Ali (R) Sitting through all two-and-a-half hours of director Michael Mann's Ali is a lot like being locked in a small room with a feisty 8-year-old with Attention Deficit Disorder. Between the jittery, distracted style-gymnastics and a story line that flits willy-nilly from one event to another, Ali gives us a scattershot picture, at best, of this iconic figure. Will Smith is passable as Ali, but fails to bring the considerable grandeur, gravity and, frankly, raw charisma that this role demands. Also stars Jamie Foxx, Jon Voight and Mario Van Peebles.
Amelie (NR) Plucky, quintessentially quirky Amelie (saucer-eyed Audrey Tautou) spends her time choreographing good deeds and love connections for her neighbors and, eventually, herself. Amelie, which is as much a fairy tale as it is a cartoon, brims with imagination and emotion.
A Beautiful Mind (PG-13) A Russell Crowe performance that has Oscar written all over it is the main reason to see this atypically twisty Ron Howard production about an emotionally fragile genius whose life spins out of control in all sorts of unexpected ways. The movie takes so many curious detours, in fact, that it's difficult to describe without giving too much away. Suffice it to say that it's nice to see the director-formerly-known-as-Opie flexing his filmmaking muscles with something this interesting. The movie's later sections feel a little too close for comfort to a disease-of-the-week movie, and the whole thing could be shortened by at least 20 minutes, but A Beautiful Mind is still rarely less than engaging. And did we mention Russell Crowe's performance? Also stars Jennifer Connelly.
Beauty and the Beast (G) The modern Disney classic is alive with great scenes, songs and characters, and features a script by turns clever and emotionally resonant, and stripped down the essence of its timeless tale. Playing at IMAX Dome Theater and at Channelside Cinemas IMAX. Call theaters to confirm.
Beauty and the Beast (R) Yankee fly-boy Owen Wilson during a routine reconnaissance mission over Bosnia. Wilson then spends the entire movie on the run from his vicious pursuers while his NATO superiors bicker over the delicate particulars of his rescue. The movie has little depth, but director John Moore shoots the action in such a blatantly visceral, hyper-kinetic manner that we just can't look away.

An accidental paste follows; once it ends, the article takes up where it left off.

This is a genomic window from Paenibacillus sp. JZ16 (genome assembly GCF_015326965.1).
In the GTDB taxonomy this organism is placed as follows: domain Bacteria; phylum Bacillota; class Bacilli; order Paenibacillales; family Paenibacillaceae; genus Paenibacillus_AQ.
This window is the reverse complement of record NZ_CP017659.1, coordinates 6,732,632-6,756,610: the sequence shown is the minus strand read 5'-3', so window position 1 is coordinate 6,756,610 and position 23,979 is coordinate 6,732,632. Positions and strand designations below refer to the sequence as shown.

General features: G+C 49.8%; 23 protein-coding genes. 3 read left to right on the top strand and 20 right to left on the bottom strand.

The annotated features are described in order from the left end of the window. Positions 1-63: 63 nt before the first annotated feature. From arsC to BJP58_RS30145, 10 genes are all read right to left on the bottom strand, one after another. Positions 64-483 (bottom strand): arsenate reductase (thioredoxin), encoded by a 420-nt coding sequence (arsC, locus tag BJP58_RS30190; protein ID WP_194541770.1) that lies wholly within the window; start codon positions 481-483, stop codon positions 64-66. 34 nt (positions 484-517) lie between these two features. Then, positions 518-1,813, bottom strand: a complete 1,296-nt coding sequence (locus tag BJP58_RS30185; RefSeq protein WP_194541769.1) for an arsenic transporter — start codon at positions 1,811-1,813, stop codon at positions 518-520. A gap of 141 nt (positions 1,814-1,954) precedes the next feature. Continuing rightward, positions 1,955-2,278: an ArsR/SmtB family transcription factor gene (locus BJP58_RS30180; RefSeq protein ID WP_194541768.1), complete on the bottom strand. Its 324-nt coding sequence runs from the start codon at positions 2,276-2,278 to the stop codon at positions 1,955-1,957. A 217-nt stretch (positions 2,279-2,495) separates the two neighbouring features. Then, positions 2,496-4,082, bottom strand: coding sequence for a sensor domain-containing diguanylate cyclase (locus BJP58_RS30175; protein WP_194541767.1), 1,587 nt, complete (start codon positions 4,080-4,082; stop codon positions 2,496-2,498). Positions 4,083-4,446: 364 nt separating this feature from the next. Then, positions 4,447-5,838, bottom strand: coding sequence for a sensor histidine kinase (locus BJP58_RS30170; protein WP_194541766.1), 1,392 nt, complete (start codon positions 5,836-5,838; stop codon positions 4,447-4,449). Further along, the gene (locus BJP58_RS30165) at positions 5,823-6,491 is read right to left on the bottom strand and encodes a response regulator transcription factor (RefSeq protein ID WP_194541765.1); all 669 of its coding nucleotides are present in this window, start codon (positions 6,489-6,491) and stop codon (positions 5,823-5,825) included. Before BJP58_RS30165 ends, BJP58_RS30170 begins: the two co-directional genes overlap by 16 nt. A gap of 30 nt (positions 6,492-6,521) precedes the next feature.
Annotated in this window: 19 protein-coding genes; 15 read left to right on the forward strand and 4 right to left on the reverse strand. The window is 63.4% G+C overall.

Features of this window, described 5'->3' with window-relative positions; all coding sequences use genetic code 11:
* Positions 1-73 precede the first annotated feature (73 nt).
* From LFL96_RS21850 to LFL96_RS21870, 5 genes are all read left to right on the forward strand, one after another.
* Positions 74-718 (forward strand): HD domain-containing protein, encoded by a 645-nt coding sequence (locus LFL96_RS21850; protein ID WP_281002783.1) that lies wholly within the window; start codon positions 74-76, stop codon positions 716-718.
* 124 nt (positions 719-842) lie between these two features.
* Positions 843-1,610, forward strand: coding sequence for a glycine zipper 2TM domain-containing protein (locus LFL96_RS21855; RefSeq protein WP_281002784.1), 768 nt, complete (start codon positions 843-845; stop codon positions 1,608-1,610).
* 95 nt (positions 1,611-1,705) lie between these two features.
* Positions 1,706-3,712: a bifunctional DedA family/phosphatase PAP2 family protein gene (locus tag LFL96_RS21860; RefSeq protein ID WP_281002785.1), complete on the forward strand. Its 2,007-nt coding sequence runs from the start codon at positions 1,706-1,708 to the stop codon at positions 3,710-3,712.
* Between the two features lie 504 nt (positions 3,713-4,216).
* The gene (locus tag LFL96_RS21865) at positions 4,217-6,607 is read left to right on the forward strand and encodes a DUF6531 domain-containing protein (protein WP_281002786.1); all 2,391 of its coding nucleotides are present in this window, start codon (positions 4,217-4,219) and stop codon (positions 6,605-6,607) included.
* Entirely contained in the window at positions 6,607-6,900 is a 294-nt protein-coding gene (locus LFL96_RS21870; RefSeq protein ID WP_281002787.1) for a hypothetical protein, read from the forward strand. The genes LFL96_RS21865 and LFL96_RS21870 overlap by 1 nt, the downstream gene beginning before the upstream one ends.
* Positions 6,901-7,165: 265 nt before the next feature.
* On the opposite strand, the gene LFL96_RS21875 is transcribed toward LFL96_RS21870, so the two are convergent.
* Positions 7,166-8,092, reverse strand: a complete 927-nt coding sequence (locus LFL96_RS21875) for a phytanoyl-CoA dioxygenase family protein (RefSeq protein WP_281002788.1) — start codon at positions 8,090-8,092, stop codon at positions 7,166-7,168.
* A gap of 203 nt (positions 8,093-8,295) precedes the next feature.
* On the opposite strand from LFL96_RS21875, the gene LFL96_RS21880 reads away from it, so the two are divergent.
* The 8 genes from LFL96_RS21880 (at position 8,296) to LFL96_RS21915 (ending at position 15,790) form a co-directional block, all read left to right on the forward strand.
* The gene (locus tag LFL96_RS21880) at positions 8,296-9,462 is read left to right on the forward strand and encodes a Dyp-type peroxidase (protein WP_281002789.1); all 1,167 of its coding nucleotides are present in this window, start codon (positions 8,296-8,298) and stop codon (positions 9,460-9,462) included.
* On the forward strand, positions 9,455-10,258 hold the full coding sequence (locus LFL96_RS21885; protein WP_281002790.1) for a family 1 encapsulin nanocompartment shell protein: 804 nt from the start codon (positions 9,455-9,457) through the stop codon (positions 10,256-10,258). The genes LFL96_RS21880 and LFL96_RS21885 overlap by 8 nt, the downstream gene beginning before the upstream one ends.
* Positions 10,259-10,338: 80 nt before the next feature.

The Birds (NR) Alfred Hitchock's classic horror tale of feathered fiends screens at the Tampa Theatre Sunday, Feb. 3, at 3 p.m.
Birthday Girl (R) The less one knows about Birthday Girl the more one is probably apt to enjoy it, so don't expect a full plot run-down here. Suffice it to say that the movie starts out being about the oddly touching romance between a bashful British bank clerk (Ben Chaplin) and his Russian mail order bride (Nicole Kidman), and then transforms into something quite different and, in its way, exciting. The movie's just kinky enough to keep us on our toes, and Kidman is marvelously expressive, especially considering she's either silent or speaking Russian for the entire first hour of the movie. The writing style is just a touch too glib and stage-bound to be completely effective as cinema (writer-director Jez Butterworth's roots are deep in the theatre, after all), but Birthday Girl is charming without being sappy, with more than its fair share of pleasant surprises. Also stars Vincent Cassel and Mathieu Kassovitz. Opens Feb. 1 at local theaters.
Black Hawk Down (R) If you're one of those people who thinks that the opening 20-plus minutes of Saving Private Ryan is the most horrific — and therefore best — simulation of wartime combat ever captured on screen, then prepare to have the bar raised again. Black Hawk Down takes the opening sequence of Spielberg's modern war classic and basically extends it into a 143-minute movie, prolonging and amplifying the graphic intensity into a rush of sheer adrenaline and consummately crafted chaos. Black Hawk Down is basically just a breathless account of the last hours of a small group of American soldiers trapped deep within enemy territory in Somalia and brutally besieged by hordes of unseen enemies hell-bent on making them bleed. For most of the movie's running time, there is only noise, speed, fire, confusion and grimy bodies being blown apart. It's horrible and ugly and utterly undignified, and probably uncomfortably close to what it actually feels like being in the middle of a down-and-dirty shooting war in today's treacherous and tragically hostile world. The movie's agenda is a purely visceral one, putting us squarely into the fray, and Scott films it all in a pumped-up but gritty, claustrophobic manner that seems to suck all the air out of the room. Stars Josh Hartnett, Eric Bana, Ewan McGregor, Tom Sizemore and Sam Shephard.